No40(42.1)11
Yes55(57.9)1.068(0.649-1.759), 0.7961.022(0.549-1.904), 0.945
Tumor Location (n=95)
Head40(42.1)11
Others55(57.9)0.860(0.533-1.389), 0.5380.834(0.458-1.518), 0.551
T Stage (n=95)
T1, T242(44.2)11
T3, T453(55.8)1.430(0.891-2.296), 0.1371.215(0.670-2.202), 0.522
N stage (n=95)
N025(26.3)1111
N170(73.7)2.271(1.276-4.043), 0.0053.225(1.419-7.326), 0.0051.422(0.757-2.671), 0.2733.180(1.288-7.850), 0.012
M Stage (n=95)
M026(27.4)1111
M169(72.6)3.715(1.981-6.968), 0.00015.359(2.067-13.893), 0.0012.148(0.997-4.626), 0.0511.306(0.410-4.160), 0.651
Histology (n=95)
PDA83(87.4)11
Others12(12.6)1.417(0.741-2.710), 0.2921.452(0.643-3.281), 0.369
CA 19-9 (n=95)
≤1000 U/ml56(58.9)1111
>1000 U/ml39(41.1)1.868(1.142-3.054), 0.0132.987(1.608-5.550), 0.0011.434(0.815-2.526), 0.2121.981(0.953-4.117), 0.067
CA-125 (n=95)
≤38 U/ml46(48.4)1111
>38 U/ml49(51.6)1.999(1.230-3.249), 0.0052.209(1.176-4.150), 0.0141.393(0.832-2.333), 0.2071.382(0.710-2.688), 0.341
CEA (n=95)
≤5 ng/ml48(50.5)1111
>5 ng/ml47(49.5)1.714(1.062-2.765), 0.0273.112(1.639-5.906), 0.0011.021(0.583-1.786), 0.9421.716(0.790-3.726), 0.173
Pretreatment NLR (n=95)
≤4.068(71.6)1111
>4.027(28.4)4.067(2.362-7.002), 0.00014.572(2.434-8.589), 0.00013.158(1.805-5.527), 0.00014.090(2.073-8.071), 0.0001
Pretreatment PLR (n=95)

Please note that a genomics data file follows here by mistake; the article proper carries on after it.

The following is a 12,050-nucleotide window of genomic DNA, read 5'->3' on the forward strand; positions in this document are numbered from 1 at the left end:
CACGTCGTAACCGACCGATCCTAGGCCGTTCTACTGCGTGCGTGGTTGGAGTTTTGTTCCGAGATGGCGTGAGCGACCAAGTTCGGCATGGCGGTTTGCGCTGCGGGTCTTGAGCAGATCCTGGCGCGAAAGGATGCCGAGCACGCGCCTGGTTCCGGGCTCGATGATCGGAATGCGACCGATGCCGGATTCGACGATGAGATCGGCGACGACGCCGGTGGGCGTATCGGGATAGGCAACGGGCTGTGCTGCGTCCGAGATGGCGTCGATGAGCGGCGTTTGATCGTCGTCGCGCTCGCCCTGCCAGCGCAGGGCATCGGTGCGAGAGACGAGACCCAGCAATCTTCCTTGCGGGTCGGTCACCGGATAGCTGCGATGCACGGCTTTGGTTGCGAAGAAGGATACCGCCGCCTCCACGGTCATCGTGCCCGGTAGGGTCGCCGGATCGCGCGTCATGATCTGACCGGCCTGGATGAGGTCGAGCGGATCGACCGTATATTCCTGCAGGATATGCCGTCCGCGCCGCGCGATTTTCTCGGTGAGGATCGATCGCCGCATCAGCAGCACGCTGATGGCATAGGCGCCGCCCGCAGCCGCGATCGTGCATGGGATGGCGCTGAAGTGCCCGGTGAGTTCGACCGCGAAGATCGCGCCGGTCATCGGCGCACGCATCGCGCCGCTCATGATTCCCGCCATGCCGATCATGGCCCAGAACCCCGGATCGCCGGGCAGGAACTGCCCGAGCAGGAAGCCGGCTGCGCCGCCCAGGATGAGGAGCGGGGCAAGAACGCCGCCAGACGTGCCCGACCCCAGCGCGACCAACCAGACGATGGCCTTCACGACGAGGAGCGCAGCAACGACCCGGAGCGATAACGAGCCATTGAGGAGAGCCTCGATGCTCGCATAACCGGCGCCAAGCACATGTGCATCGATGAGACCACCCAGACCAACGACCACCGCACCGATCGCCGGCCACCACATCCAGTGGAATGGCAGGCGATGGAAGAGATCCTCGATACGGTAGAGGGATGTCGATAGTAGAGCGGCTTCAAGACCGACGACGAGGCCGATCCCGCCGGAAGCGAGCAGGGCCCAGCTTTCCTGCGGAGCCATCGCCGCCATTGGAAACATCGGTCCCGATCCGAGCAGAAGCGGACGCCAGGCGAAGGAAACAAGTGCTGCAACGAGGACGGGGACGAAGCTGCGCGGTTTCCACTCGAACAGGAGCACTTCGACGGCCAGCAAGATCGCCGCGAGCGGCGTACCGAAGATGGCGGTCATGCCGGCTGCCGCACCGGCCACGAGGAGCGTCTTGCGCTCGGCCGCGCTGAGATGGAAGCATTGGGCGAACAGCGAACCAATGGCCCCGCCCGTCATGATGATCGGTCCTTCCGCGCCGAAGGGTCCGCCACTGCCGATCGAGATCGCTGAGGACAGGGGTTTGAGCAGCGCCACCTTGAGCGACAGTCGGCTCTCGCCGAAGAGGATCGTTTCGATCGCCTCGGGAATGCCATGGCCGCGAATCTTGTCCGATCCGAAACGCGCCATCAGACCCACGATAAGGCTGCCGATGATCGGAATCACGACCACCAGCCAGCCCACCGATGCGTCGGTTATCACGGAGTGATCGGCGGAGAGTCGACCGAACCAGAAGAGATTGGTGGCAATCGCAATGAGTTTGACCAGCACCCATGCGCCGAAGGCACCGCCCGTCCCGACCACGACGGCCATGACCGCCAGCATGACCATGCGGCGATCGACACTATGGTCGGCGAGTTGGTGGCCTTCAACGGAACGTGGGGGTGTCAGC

≤16956(58.9)11
>16939(41.1)1.511(0.940-2.431), 0.0881.683(0.917-3.089), 0.089
Type of therapy (n=83)
Gemcitabine-based51(61.4)11
5-FU32(38.5)1.141(0.683-1.908), 0.6141.525(0.776-2.995), 0.217

Only significant results (p<0.05) in the univariate analysis are run in the multivariate analysis. CI: confidence interval, HR: hazard ratio, TTF: time to treatment failure, OS: overall survival, BMI: body mass index, KPS: Karnofsky performance status, PDA: pancreatic ductal carcinoma, CA 19-9: carbohydrate antigen 19-9, CA-125: carbohydrate antigen-125, CEA: carcinoembryonic antigen, NLR: neutrophil-to-lymphocyte ratio, PLR: platelet-to-lymphocyte ratio, 5-FU:5-fluorouracil.

A number of studies have suggested the inverse association between both NLR and PLR and prognosis of patients with PC [6, 19]. Although it has long been established that NLR and PLR both play roles in predicting the prognosis of various malignancies, the question which one is more predictive and suggestive is still debatable. The comparison between NLR and PLR was done to analyze which factor does better in predicting the prognosis of patients with PC.